The most exciting aspect of the integrated cluster initiative for me is the idea that we will redesign our classes to provide students with experiences that will encourage (require? is this something we can require?) them to “own” their educations. That is, we want students to be actively engaged in the learning experience so that they can articulate their individual educational story and in fact, they have made active choices to create that story. It is this goal that caused the redesign of the First Year Seminar (FYS) to focus on a wicked problem and will require students to work on projects that engage with the outside world in some way. We want students to do work that matters rather than work that is seen by an instructor and then thrown away.
Because I’m so excited about this idea, I decided to use open pedagogy to teach my two sections of FYS this semester. I did not “design” the class before it started. I created a syllabus with a bare minimum of items on it and have been working with my students to fill in the rest. For example, I have no idea (still!) how the students’ final grades will be determined in the class but have been working with the students to figure this out. Our own Robin DeRosa and her co-author Scott Robison have explained this better than I can: “We can ask our students — and ourselves as faculty — not just to deliver excellence within a prescribed set of parameters, but to help develop those parameters by asking questions about what problems need to be solved, what ideas need to be explored, what new paths should be carved based on the diverse perspectives at the table.” If students are developing the parameters of the class, they are taking responsibility for the learning that they will do in the class. They are determining the ideas that we should explore and the problems we should solve. They are owning their educations.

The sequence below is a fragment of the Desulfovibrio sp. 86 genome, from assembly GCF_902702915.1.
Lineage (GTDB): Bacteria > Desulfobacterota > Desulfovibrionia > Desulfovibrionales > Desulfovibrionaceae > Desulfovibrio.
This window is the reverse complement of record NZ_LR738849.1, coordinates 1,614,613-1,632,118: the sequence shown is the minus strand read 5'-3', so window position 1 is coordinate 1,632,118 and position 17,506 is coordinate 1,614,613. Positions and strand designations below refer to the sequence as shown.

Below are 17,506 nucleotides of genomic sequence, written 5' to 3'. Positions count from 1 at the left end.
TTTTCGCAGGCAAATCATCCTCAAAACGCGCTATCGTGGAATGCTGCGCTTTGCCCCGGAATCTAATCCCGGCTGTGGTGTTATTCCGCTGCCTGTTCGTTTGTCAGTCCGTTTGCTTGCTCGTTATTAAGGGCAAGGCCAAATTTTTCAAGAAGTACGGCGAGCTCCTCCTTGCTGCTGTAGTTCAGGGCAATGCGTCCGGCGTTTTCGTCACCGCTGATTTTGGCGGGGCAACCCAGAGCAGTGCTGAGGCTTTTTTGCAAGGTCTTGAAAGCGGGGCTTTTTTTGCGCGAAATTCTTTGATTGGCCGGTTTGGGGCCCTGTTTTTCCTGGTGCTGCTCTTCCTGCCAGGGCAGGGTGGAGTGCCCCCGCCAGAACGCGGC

Two weeks into the semester and I’m still really excited about this experiment. But I also feel challenged like I have never been challenged before in my teaching. There are so many places where I feel out of my element. Giving up the control I usually have in the classroom is uncomfortable, both for me and for the students. They aren’t used to it either. The biggest challenge is around goals because there is an inherent conflict between pre-set course goals (which the FYS has) and allowing students the kind of voice that DeRosa and Robison describe. For example, one of the goals of the FYS is that at the end of the course, students will understand the purpose of general education as well as how PSU’s particular general education program works. In trying to work with students to design a set of learning activities that would allow them to meet that goal, it became clear that they have no idea what general education even is, never mind what the purpose might be. How do I provide enough guidance that they understand what they’re trying to learn but no so much guidance that I’m completely directing the learning experience? I don’t know yet. So I decided to skip that particular goal for the time being. I’ll come back to it when the students have a pressing need to think about general education–when they’re getting ready to register for their Spring semester courses.